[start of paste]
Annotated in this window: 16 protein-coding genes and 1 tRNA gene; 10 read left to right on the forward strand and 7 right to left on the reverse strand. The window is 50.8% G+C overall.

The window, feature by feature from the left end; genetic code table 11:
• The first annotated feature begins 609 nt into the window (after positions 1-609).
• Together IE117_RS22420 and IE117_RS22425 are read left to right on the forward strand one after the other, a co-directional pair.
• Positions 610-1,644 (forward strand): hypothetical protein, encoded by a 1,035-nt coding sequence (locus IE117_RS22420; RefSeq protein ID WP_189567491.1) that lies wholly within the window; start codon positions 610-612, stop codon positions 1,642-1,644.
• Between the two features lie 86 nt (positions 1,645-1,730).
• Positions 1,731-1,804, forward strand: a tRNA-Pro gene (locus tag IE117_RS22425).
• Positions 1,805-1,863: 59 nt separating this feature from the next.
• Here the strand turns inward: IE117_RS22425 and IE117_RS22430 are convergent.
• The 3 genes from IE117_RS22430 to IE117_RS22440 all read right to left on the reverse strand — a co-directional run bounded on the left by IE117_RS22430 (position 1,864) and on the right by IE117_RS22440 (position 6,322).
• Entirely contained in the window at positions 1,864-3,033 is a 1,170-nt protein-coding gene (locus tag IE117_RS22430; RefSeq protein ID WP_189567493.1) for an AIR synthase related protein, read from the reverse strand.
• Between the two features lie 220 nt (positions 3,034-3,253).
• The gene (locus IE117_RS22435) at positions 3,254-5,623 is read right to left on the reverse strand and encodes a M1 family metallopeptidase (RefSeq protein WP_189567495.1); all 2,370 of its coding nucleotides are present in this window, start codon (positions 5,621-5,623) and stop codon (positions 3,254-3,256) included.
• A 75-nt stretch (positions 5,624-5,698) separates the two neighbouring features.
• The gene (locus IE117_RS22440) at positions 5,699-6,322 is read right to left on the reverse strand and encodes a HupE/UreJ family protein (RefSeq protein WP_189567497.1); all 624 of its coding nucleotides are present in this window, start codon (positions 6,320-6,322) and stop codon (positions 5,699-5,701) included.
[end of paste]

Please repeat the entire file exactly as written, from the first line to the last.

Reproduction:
Annotated in this window: 16 protein-coding genes and 1 tRNA gene; 10 read left to right on the forward strand and 7 right to left on the reverse strand. The window is 50.8% G+C overall.

The window, feature by feature from the left end; genetic code table 11:
• The first annotated feature begins 609 nt into the window (after positions 1-609).
• Together IE117_RS22420 and IE117_RS22425 are read left to right on the forward strand one after the other, a co-directional pair.
• Positions 610-1,644 (forward strand): hypothetical protein, encoded by a 1,035-nt coding sequence (locus IE117_RS22420; RefSeq protein ID WP_189567491.1) that lies wholly within the window; start codon positions 610-612, stop codon positions 1,642-1,644.
• Between the two features lie 86 nt (positions 1,645-1,730).
• Positions 1,731-1,804, forward strand: a tRNA-Pro gene (locus tag IE117_RS22425).
• Positions 1,805-1,863: 59 nt separating this feature from the next.
• Here the strand turns inward: IE117_RS22425 and IE117_RS22430 are convergent.
• The 3 genes from IE117_RS22430 to IE117_RS22440 all read right to left on the reverse strand — a co-directional run bounded on the left by IE117_RS22430 (position 1,864) and on the right by IE117_RS22440 (position 6,322).
• Entirely contained in the window at positions 1,864-3,033 is a 1,170-nt protein-coding gene (locus tag IE117_RS22430; RefSeq protein ID WP_189567493.1) for an AIR synthase related protein, read from the reverse strand.
• Between the two features lie 220 nt (positions 3,034-3,253).
• The gene (locus IE117_RS22435) at positions 3,254-5,623 is read right to left on the reverse strand and encodes a M1 family metallopeptidase (RefSeq protein WP_189567495.1); all 2,370 of its coding nucleotides are present in this window, start codon (positions 5,621-5,623) and stop codon (positions 3,254-3,256) included.
• A 75-nt stretch (positions 5,624-5,698) separates the two neighbouring features.
• The gene (locus IE117_RS22440) at positions 5,699-6,322 is read right to left on the reverse strand and encodes a HupE/UreJ family protein (RefSeq protein WP_189567497.1); all 624 of its coding nucleotides are present in this window, start codon (positions 6,320-6,322) and stop codon (positions 5,699-5,701) included.